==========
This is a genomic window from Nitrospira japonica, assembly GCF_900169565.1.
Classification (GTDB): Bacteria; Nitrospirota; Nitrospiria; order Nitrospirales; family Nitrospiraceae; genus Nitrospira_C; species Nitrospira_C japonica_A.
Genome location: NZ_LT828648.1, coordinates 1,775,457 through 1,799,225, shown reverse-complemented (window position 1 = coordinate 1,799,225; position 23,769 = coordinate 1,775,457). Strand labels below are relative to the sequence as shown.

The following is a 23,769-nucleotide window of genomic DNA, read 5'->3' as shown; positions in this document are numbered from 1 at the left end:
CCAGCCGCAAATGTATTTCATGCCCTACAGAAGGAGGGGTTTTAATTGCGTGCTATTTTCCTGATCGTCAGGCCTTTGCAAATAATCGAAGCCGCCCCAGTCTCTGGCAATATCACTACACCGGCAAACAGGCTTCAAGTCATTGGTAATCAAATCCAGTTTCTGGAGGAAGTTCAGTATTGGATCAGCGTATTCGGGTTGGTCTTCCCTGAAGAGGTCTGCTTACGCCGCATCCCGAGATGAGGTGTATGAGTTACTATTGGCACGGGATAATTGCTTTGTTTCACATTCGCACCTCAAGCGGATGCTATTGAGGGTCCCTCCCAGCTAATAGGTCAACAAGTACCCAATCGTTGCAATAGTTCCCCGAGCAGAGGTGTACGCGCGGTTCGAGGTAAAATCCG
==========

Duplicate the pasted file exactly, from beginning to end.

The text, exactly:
This is a genomic window from Nitrospira japonica, assembly GCF_900169565.1.
Classification (GTDB): Bacteria; Nitrospirota; Nitrospiria; order Nitrospirales; family Nitrospiraceae; genus Nitrospira_C; species Nitrospira_C japonica_A.
Genome location: NZ_LT828648.1, coordinates 1,775,457 through 1,799,225, shown reverse-complemented (window position 1 = coordinate 1,799,225; position 23,769 = coordinate 1,775,457). Strand labels below are relative to the sequence as shown.

The following is a 23,769-nucleotide window of genomic DNA, read 5'->3' as shown; positions in this document are numbered from 1 at the left end:
CCAGCCGCAAATGTATTTCATGCCCTACAGAAGGAGGGGTTTTAATTGCGTGCTATTTTCCTGATCGTCAGGCCTTTGCAAATAATCGAAGCCGCCCCAGTCTCTGGCAATATCACTACACCGGCAAACAGGCTTCAAGTCATTGGTAATCAAATCCAGTTTCTGGAGGAAGTTCAGTATTGGATCAGCGTATTCGGGTTGGTCTTCCCTGAAGAGGTCTGCTTACGCCGCATCCCGAGATGAGGTGTATGAGTTACTATTGGCACGGGATAATTGCTTTGTTTCACATTCGCACCTCAAGCGGATGCTATTGAGGGTCCCTCCCAGCTAATAGGTCAACAAGTACCCAATCGTTGCAATAGTTCCCCGAGCAGAGGTGTACGCGCGGTTCGAGGTAAAATCCG